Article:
“What if on Christmas Eve people came and sat in the dim pews, and someone stood up and said, ‘Something happened here while we were all out at the malls, while we were baking cookies and fretting about whether we bought our brother-in-law the right gift: Christ was born. God is here’ ? We wouldn’t need the glorious choruses and the harp and the bell choir and the organ. We wouldn’t need the tree strung with lights. We wouldn’t have to deny the painful discordance between the promise and hope of Christmas and a world wracked with sin and evil. There wouldn’t be that embarrassing conflict over the historical truth of the birth stories and whether or not Mary was really a virgin. And no one would have to preach sermons to work up our belief. All of that would seem gaudy and shallow in comparison to the sanctity of that still sanctuary. And we, hushed and awed by something greater and wiser and kinder than we are, would kneel of one accord in the stillness. A peace would settle over the planet like a velvet coverlet drawn over a sleeping child. The world would recollect itself and discover itself held in the womb of the Mother of God. We would be filled with all the fullness of God, even as we filled the emptiness of the Savior’s heart with ours.” – Loretta Ross-Gotta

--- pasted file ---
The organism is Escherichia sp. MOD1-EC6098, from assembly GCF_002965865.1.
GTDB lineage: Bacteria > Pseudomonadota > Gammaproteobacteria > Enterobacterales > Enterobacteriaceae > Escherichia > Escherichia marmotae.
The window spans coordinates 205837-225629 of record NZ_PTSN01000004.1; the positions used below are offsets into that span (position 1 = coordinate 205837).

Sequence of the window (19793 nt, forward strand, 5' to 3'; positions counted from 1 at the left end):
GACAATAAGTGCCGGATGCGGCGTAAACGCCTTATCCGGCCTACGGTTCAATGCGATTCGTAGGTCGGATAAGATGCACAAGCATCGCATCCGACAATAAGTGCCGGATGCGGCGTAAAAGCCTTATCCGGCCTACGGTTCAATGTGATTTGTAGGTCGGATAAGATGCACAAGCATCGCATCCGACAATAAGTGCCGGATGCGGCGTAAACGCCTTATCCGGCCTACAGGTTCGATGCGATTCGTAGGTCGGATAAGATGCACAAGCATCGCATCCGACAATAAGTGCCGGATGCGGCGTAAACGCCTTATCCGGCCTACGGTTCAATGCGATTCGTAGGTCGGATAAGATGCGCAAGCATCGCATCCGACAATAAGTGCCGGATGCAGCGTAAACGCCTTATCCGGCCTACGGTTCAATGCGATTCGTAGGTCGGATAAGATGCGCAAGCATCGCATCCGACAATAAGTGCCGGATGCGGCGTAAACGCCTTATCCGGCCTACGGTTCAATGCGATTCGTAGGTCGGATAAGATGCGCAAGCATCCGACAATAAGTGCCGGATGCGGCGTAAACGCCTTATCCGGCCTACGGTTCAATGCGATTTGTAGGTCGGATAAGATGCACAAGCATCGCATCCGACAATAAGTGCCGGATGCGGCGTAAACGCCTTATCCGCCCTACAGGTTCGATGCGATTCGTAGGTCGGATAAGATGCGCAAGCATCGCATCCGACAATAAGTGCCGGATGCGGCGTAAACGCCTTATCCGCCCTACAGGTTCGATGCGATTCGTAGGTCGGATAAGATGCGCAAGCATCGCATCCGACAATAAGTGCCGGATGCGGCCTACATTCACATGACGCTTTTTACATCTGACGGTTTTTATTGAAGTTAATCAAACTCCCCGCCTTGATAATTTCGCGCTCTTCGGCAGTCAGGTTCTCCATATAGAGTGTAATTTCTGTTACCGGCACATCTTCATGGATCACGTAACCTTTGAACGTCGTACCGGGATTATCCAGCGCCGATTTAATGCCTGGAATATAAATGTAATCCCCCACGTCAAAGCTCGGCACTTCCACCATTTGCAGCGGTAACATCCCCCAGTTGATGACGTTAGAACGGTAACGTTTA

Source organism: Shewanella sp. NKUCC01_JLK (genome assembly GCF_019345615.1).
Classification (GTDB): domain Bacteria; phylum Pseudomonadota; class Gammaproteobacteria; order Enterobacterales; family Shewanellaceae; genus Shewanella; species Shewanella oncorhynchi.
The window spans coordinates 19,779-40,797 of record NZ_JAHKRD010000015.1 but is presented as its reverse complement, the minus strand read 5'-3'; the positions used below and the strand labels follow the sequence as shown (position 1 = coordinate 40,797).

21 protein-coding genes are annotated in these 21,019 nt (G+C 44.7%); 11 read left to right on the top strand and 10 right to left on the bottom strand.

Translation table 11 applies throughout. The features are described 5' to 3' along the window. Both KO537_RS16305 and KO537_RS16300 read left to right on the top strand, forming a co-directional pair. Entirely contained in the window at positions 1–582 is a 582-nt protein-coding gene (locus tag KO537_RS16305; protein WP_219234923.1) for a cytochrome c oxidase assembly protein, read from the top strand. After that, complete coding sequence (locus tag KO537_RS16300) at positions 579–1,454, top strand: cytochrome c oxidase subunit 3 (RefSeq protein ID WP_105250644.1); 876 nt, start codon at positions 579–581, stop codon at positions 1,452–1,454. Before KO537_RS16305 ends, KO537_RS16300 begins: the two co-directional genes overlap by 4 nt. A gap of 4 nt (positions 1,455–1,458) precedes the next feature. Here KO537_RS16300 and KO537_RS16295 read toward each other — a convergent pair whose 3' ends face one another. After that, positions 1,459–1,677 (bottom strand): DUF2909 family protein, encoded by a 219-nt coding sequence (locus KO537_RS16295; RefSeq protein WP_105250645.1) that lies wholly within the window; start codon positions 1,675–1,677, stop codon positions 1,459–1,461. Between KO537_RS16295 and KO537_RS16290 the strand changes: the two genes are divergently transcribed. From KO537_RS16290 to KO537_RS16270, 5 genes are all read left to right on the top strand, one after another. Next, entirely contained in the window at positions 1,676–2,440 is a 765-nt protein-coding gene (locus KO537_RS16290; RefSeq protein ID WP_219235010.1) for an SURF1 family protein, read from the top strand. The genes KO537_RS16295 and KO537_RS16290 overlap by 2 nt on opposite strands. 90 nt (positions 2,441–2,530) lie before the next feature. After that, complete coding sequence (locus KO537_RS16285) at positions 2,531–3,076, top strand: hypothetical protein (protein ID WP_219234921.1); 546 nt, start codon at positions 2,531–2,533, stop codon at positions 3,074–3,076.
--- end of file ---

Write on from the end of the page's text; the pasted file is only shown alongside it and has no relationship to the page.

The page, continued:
I read this after picking up all the wrappings, after Santa, after putting together new puzzles, playing games, and slicing cucumbers for lunch. I stood at the kitchen window and felt a most solemn wonder over Christ’s coming. A surge of love mixed with failure, mixed with need and dependence, and I wondered. What if, instead of doing something, we were to be something special. As Ross-Gotta says, “Be a womb. Be a dwelling for God.”
I needed this small revelation today.
Merry Christmas dear friends. Merry Christmas!